To investigate the role of BMP signaling in intestinal homeostasis, we generated transgenic mice expressing a Xenopus cDNA encoding the BMP inhibitor noggin (X-noggin) (17) under control of the mouse villin gene promoter. This promoter drives expression throughout the intestinal epithelium and becomes fully active during late gestation (18). In situ hybridization with a transgene-specific riboprobe revealed that X-noggin (19) was indeed expressed in the intestinal epithelium of adult transgenic mice (Fig. 1B). Immunoreactivity to phosphorylated Smad 1, 5, and 8 was almost entirely absent in X-noggin–transgenic intestines (Fig. 1D), demonstrating the effectiveness of the inhibition of BMP signaling by exogenous noggin.

At 3 months of age, transgenic animals of all three generated lines displayed identical architectural abnormalities throughout the small intestine with complete penetrance. One line was further characterized. No morphological alterations were detected in the intestines of newborns and animals up to 3 weeks old (14). We first noticed subtle abnormalities in the small intestine of 4-week-old animals, when the shallow proliferative intervillus pockets are being replaced by adult crypts of Lieberkühn, which extend downward toward the muscularis mucosae of the intestine. The villi in the transgenics were broad-based with blunted tips. Abnormal epithelial invaginations were seen alongside the villi that contained proliferative Ki-67-positive cells (Fig. 2B) and expressed crypt-specific genes such as the Wnt signaling targets c-myc (20), (fig. S1B) and EphB3 (see below). These invaginations appeared to be capable of developing into complete ectopic crypt-villus units that established polarity and a new crypt-villus axis, which was often perpendicular to the original axis. The aberrant units comprised a defined proliferative compartment as revealed by Ki67 immunostaining (Fig. 2E) and contained differentiated Paneth cells at their base as evidenced by staining for the receptor tyrosine kinase EphB3 (21) and lysozyme (fig. S1, C to F). Epithelial differentiation in the ectopic crypt-villus units appeared grossly normal, because goblet cells, enterocytes, and enteroendocrine cells were present in near-normal numbers (14).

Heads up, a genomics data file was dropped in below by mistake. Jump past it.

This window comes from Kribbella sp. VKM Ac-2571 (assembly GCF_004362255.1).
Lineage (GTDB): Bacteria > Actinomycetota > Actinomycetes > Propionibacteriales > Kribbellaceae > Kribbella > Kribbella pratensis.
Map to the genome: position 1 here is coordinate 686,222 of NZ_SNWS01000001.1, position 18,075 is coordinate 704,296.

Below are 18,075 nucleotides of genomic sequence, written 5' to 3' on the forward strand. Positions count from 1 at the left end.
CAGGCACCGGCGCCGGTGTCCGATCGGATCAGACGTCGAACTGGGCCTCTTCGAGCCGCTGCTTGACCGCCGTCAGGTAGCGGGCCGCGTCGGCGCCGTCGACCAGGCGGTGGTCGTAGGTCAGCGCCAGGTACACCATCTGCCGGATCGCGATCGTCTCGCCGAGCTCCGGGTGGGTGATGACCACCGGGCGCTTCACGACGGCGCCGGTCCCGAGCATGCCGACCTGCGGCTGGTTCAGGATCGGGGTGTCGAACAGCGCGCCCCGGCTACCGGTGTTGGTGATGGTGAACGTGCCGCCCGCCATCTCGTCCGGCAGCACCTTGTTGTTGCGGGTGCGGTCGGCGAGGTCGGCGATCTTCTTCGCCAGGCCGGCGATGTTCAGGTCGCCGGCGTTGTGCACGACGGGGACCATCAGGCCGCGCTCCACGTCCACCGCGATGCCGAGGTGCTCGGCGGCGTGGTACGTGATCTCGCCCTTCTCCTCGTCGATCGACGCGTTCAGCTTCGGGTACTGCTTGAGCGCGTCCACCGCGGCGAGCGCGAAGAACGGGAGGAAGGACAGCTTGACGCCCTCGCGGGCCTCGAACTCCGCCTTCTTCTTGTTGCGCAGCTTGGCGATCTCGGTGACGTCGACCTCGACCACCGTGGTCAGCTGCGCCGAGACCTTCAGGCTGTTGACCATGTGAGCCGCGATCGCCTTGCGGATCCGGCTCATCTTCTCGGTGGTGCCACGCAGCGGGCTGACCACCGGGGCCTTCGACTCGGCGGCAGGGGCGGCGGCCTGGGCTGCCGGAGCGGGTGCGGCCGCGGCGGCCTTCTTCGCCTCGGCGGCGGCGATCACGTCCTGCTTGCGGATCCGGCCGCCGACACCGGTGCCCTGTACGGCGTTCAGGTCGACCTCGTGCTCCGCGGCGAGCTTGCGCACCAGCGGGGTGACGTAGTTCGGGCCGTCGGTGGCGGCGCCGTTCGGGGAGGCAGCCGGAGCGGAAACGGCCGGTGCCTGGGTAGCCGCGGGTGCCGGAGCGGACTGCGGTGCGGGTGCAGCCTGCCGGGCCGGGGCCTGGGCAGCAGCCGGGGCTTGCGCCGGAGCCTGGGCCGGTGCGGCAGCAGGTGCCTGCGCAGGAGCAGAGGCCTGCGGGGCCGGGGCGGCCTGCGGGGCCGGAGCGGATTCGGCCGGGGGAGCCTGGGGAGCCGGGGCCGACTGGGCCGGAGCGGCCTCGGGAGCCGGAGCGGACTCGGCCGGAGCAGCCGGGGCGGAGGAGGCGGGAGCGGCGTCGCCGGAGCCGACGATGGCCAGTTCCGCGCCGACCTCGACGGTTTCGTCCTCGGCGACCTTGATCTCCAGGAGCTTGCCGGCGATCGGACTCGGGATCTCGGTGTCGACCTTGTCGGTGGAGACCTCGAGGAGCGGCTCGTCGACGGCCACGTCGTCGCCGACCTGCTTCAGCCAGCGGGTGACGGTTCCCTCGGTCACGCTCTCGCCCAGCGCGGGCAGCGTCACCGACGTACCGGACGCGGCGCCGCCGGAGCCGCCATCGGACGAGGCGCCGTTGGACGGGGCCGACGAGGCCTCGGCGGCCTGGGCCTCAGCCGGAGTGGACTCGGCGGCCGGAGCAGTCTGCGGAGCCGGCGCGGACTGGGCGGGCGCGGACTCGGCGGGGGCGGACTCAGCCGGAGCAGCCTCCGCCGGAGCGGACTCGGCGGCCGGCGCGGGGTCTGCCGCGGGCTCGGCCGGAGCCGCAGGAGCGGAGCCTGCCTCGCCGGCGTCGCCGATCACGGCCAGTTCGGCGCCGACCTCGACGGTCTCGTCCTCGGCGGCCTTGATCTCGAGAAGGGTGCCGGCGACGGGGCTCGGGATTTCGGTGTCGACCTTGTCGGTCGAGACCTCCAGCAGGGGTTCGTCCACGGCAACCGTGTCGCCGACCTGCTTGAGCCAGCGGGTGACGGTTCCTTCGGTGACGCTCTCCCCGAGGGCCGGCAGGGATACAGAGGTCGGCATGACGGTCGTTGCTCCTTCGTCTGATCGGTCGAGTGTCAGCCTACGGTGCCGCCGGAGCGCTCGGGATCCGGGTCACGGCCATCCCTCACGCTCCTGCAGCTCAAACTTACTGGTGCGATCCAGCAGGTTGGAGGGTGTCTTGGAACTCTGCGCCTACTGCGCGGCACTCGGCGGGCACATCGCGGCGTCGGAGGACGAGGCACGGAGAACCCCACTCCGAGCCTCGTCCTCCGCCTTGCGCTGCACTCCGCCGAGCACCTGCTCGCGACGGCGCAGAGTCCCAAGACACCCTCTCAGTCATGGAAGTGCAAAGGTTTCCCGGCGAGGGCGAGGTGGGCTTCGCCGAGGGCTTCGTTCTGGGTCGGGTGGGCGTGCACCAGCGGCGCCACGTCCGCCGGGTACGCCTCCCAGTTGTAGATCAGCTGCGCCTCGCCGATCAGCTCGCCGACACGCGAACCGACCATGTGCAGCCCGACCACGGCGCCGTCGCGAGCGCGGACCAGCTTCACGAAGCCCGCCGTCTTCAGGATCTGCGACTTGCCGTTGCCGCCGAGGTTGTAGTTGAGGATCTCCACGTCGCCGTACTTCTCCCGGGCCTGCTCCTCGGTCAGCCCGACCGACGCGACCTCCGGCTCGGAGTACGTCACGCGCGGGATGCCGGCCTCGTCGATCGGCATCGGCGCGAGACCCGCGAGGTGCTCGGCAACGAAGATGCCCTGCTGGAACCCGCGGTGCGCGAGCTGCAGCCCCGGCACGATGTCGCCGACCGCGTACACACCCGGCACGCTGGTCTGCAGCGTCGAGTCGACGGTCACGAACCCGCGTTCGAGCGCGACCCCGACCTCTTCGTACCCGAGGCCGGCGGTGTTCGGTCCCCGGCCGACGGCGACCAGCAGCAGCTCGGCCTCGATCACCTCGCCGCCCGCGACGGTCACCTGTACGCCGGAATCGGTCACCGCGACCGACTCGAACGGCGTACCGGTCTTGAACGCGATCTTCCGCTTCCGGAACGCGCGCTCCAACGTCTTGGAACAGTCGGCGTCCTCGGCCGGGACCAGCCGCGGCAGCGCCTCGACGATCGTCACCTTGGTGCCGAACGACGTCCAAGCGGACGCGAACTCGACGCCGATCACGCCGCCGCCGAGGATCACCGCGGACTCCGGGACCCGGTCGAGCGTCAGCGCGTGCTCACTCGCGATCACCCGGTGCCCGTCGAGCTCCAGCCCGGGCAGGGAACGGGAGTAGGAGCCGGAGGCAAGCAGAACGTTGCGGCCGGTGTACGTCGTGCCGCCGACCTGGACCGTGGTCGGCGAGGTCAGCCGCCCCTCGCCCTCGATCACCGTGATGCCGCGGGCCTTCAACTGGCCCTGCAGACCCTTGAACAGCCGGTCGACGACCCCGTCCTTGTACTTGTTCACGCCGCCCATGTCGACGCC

Fig. 2.

The intestinal histopathology of noggin-transgenic mice resembles that of humans with JP. (A) Section of wt mouse intestine stained with Ki67. Ki67-positive epithelial cells are confined to the proliferative compartment of the crypts. (B) Section of noggin-transgenic intestine stained with Ki67. Ectopic epithelial invaginations contain proliferative cells and give rise to ectopic crypt villus units. (C) Section of the small intestine of a noggin-transgenic mouse stained with hematoxylin and eosin (H&E), showing the presence of abnormal crypt-villus units, cystic dilated crypts (c), and numerous crypts dispersed in the stroma. (D) Excision of an intestinal polyp from a human JP patient stained with H&E, showing the branching and budding of the intestinal epithelium and the dilated cysts (c). (E) Ki67 staining of a noggin-transgenic intestine showing an ectopic crypt-villus unit with a proliferative compartment. The epithelium lining the cyst contains proliferating cells. (F) Ki67 staining of a human JP polyp. Abnormally positioned crypts contain proliferating cells. Black arrowheads in (B) to (F) indicate ectopic epithelial invaginations; white arrowheads indicate dispersed crypts in the stroma. Scale bar, 0.1 mm in (A) to (D) and 25 μm in (E) and (F).